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Trousers
Place of Origin: Philippines, Mindanao
Date: 1850-1925
Materials: Bast fiber and cotton
Dimensions: H. 21 1/4 in x W. 26 1/4 in, H. 54.0 cm x W. 66.7 cm
Credit Line: Gift of Dr. Stephen A. Sherwin and Merrill Randol Sherwin
Department: Southeast Asian Art
Collection: Textiles
Object Number: 2010.357
On Display: Yes
Location: Tateuchi Thematic Gallery

Description

Label:

Filipino weavers are renowned for their skill in creating textiles from leaf fibers like piña (leaves from a type of pineapple plant) and abaca (fibers from leaves of a species of banana tree). This pair of men’s pants (salwal) is made of abaca. The term for pants is similar in many Philippine languages and is ultimately derived from a Persian term for trousers, shalwar. It was likely that Muslim traders, who had come to the Philippines by the 1300s, introduced pants to a culture that commonly wore loincloths or draped, saronglike garments.

The pattern on the cloth is created by a stitchresist technique known as tritik, similar to the Japanese technique of shibori. First a pattern is marked on the cloth, and then a thread is stitched following the pattern. One end of the sewing thread is pulled tight, gathering and compressing the fabric and protecting certain areas when the textile is dipped into a dye bath. When the stitches are removed, the protected areas retain the original color of the undyed cloth.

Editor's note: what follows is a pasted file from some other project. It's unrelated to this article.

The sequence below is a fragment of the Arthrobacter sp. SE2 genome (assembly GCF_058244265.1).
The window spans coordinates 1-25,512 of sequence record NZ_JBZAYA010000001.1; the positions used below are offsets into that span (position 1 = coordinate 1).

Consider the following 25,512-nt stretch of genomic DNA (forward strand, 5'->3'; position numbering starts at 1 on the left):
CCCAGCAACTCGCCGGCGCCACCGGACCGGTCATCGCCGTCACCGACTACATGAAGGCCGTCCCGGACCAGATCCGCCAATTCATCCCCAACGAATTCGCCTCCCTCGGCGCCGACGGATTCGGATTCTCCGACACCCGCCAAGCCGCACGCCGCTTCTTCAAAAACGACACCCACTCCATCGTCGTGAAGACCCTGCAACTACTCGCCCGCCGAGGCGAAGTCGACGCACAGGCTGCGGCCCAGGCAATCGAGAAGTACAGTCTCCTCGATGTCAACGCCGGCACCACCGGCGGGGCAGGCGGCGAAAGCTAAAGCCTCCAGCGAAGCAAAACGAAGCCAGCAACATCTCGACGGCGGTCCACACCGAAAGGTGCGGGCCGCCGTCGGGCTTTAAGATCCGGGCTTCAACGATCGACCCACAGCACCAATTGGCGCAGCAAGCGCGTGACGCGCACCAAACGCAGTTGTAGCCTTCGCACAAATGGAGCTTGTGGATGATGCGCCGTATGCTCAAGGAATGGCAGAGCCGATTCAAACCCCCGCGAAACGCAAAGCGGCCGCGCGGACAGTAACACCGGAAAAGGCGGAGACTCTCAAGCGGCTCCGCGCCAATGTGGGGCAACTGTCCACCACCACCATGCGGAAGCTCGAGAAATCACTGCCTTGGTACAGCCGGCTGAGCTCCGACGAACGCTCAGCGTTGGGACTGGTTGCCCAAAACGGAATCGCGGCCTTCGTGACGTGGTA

More Information

Exhibition History: "Philippine Art: Collecting Art, Collecting Memories", Asian Art Museum, 7/14/2017 - 3/11/2018
Label:

Filipino weavers are renowned for their skill in creating textiles from leaf fibers like piña (leaves from a type of pineapple plant) and abaca (fibers from leaves of a species of banana tree). This pair of men’s pants (salwal) is made of abaca. The term for pants is similar in many Philippine languages and is ultimately derived from a Persian term for trousers, shalwar. It was likely that Muslim traders, who had come to the Philippines by the 1300s, introduced pants to a culture that commonly wore loincloths or draped, saronglike garments.

The pattern on the cloth is created by a stitchresist technique known as tritik, similar to the Japanese technique of shibori. First a pattern is marked on the cloth, and then a thread is stitched following the pattern. One end of the sewing thread is pulled tight, gathering and compressing the fabric and protecting certain areas when the textile is dipped into a dye bath. When the stitches are removed, the protected areas retain the original color of the undyed cloth.


Exhibition History: "Philippine Art: Collecting Art, Collecting Memories", Asian Art Museum, 7/14/2017 - 3/11/2018